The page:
3. Pull out the gems. Once in a while, you’ll receive a big honking piece of fabulous feedback. This type of critique is one of the greatest gifts a person can give you. Cherish these nuggets even if they’re difficult to digest. Constructive criticism may make you feel a little uncomfortable, but it shouldn’t hurt your feelings or cut you down. Instead, it can teach you how to better serve and build your business.

A special note about the Internet: Remember that the Internet gives everyone a voice. That’s what’s so great about it. But it also makes your computer screen an emotional landmine. People who are in pain have a really easy time venting from a laptop, especially if they never have to meet you in person or be held accountable. Journalists too. No matter how lovely they may seem, they often have their own agendas that do not include your best interest. If you find yourself at a place in your career where you are being interviewed, check out the writer. Does he or she have a respectful, clean tone? How intelligent is the person? Are their values aligned with yours? If not, you can say … no. Opportunities will come and go, you’ll always have them. I promise.

Bottom line: Don’t let the fear of criticism hold you back. Use the good stuff as rocket fuel, the thoughtful advice to hone your message, and throw the junk in the trash where it belongs.

Photo credit: TeX HeX

Peace & encouragement,

Kris Carr

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31 responses to How I Handle Criticism
  1. Wow! What great advice. I am someone who internalizes way too much and I take everything personally. I will try to live by this now but I foresee it being a bit of a struggle anyway!

  2. Good advice once again – thanks for sharing your rocking world with all of us!

  3. Kris, thank you for this pearl of wisdom. It’s such a breakthrough when we realise we don’t have to take on every bit of criticism we receive. As you so succinctly point out, criticism is often all about the other person. As a former approval-a-holic, the freedom that comes from choosing to ignore criticism (and, conversely, choosing to really absorb fabulous constructive feedback) is marvellous.

    PS – I’m in the middle of your 21-day cleanse. I have lost 3.5 kilos and am now a gluten-free sugar-free vegan – thank you!

  4. I really enjoyed this piece Kris. Thoughtful, inspiring, and great for re-affirming my belief in myself.

    …and as for any criticisms you may get on account of what you believe in and stand for, frankly makes me scratch my head. Your original book changed my life, and may well have saved my ass!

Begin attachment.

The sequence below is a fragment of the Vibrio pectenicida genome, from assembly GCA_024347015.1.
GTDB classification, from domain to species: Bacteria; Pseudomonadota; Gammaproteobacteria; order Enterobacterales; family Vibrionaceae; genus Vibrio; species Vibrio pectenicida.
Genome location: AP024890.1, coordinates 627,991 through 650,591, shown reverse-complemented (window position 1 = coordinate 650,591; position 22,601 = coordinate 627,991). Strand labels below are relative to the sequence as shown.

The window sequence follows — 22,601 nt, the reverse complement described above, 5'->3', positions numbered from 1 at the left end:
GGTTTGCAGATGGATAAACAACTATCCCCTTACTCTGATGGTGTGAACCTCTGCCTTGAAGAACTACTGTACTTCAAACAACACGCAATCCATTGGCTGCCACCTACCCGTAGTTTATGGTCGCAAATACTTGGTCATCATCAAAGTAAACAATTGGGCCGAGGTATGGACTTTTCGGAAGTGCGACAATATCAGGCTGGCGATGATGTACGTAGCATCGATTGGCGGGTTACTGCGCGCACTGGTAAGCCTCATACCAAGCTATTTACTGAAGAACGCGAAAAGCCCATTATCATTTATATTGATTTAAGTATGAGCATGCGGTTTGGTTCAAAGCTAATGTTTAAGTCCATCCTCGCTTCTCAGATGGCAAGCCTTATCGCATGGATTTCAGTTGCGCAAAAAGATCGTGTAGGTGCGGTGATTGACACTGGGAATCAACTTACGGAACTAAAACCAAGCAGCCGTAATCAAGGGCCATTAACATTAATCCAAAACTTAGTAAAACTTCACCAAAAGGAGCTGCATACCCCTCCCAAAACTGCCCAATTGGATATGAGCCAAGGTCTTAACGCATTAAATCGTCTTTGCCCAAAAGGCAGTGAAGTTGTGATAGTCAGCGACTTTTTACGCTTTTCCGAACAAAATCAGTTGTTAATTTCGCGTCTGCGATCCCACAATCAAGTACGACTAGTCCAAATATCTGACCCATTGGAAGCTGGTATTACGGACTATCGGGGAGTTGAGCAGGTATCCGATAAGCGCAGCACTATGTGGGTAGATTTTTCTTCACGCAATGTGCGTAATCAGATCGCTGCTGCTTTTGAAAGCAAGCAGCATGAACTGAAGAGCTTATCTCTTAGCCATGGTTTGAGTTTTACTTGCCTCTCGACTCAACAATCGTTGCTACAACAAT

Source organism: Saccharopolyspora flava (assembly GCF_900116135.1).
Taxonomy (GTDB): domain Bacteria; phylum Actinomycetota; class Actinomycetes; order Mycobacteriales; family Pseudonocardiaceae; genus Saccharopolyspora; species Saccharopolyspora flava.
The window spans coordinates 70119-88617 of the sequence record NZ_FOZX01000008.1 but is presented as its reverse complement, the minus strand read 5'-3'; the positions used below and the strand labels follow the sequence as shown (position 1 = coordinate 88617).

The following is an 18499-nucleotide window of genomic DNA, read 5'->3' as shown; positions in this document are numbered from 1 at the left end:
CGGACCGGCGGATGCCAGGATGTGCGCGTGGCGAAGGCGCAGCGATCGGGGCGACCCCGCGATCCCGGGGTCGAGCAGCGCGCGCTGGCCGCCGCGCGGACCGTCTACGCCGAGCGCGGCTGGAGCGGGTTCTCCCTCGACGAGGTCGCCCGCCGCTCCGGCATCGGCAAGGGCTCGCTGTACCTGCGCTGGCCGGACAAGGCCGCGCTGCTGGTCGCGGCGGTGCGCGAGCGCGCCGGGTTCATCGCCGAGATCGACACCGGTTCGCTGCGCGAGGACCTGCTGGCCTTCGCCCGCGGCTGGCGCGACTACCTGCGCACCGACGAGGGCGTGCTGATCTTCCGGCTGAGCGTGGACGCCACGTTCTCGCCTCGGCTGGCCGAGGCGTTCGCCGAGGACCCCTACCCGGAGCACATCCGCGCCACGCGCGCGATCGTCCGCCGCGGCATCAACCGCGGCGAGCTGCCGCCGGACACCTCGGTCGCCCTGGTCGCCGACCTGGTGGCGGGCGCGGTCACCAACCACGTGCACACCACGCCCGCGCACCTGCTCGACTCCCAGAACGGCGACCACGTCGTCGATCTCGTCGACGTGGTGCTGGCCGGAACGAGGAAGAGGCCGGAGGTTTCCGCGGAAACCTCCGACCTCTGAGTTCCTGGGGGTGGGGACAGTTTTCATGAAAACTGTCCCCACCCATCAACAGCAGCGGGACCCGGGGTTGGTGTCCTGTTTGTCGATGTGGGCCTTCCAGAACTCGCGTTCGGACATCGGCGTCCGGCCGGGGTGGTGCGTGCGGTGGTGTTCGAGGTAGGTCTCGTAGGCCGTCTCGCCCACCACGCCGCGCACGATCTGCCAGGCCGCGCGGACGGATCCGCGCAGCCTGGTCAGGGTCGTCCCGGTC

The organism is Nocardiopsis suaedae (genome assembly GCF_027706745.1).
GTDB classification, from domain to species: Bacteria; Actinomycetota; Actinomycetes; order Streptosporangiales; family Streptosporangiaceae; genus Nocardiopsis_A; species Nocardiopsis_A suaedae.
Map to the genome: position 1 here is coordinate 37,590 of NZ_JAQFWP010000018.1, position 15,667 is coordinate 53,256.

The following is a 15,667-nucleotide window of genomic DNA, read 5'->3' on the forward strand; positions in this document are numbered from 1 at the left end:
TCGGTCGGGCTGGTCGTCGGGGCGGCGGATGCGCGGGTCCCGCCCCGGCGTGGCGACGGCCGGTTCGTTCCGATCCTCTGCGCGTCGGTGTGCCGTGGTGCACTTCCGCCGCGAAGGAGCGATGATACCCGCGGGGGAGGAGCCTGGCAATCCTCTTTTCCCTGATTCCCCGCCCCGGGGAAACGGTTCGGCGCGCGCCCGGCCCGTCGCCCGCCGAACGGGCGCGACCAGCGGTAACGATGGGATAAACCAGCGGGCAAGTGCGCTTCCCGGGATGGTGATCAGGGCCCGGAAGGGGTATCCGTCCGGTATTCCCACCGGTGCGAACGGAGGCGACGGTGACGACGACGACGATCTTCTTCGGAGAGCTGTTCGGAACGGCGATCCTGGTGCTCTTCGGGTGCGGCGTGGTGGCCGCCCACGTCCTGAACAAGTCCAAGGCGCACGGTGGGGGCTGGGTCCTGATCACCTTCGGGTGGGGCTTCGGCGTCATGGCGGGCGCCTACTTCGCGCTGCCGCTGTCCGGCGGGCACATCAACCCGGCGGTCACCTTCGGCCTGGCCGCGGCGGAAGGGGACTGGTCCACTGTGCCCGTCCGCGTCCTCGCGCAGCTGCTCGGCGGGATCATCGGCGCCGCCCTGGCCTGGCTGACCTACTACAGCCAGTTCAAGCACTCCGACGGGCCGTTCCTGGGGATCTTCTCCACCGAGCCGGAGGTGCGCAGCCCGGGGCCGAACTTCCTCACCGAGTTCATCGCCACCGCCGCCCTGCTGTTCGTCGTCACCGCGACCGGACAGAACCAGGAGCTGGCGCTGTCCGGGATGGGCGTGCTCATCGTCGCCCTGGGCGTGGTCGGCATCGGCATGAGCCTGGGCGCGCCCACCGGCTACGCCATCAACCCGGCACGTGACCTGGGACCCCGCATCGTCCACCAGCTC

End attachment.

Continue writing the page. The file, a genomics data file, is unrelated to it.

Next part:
In addition to that, even a cursory glance at the amount of users you have on your site clearly indicates that your ‘wellness theories’ resonate with a lot more people than maybe the mainstream media, or whoever, cares to realise.

    There’s millions of us out there with the same fundamental beliefs – And you do, and have done, a brilliant job of advocating these beliefs.

    Keep on rocking, Kris!

  5. Nice!

  6. Thanks guys! Loving u and missing u! x kc

  7. Fantastic advice! You are so smart, lovely and fabulous! Thanks for sharing.

  8. GREAT post!! All too often we give away our power (and opportunity) by holding onto fear of what someone may think of us. When you get to a certain age (ahem!), you stop giving a shit anyway. So might as well practice this early in life, and enjoy the ride.

  9. Thank you for this on the day that I needed it most! I recently found your site, and very glad I did. Such useful information, your such an inspiration!!

  10. THANKS!! You just detox cleansed the neurosis in my brain. Now back to building my empire. MUHAHAHA 😉

  11. Great advice thank you! Kris do a VLOG!! We miss you!

  12. I don’t trust the New York Times with vegan content. Period. Let that lesson help all of us. Thanks for sharing this, Kris! So well-written, honest and helpful. :)

    Marie Forleo answered one of my questions about criticism on her Q&A Tuesday. I asked if my vegan queer blog would alienate people, and she told me absolutely and not to worry about it. With your advice and hers, women everywhere will become empowered to take on the world in the name of peace and veganism. thanks again!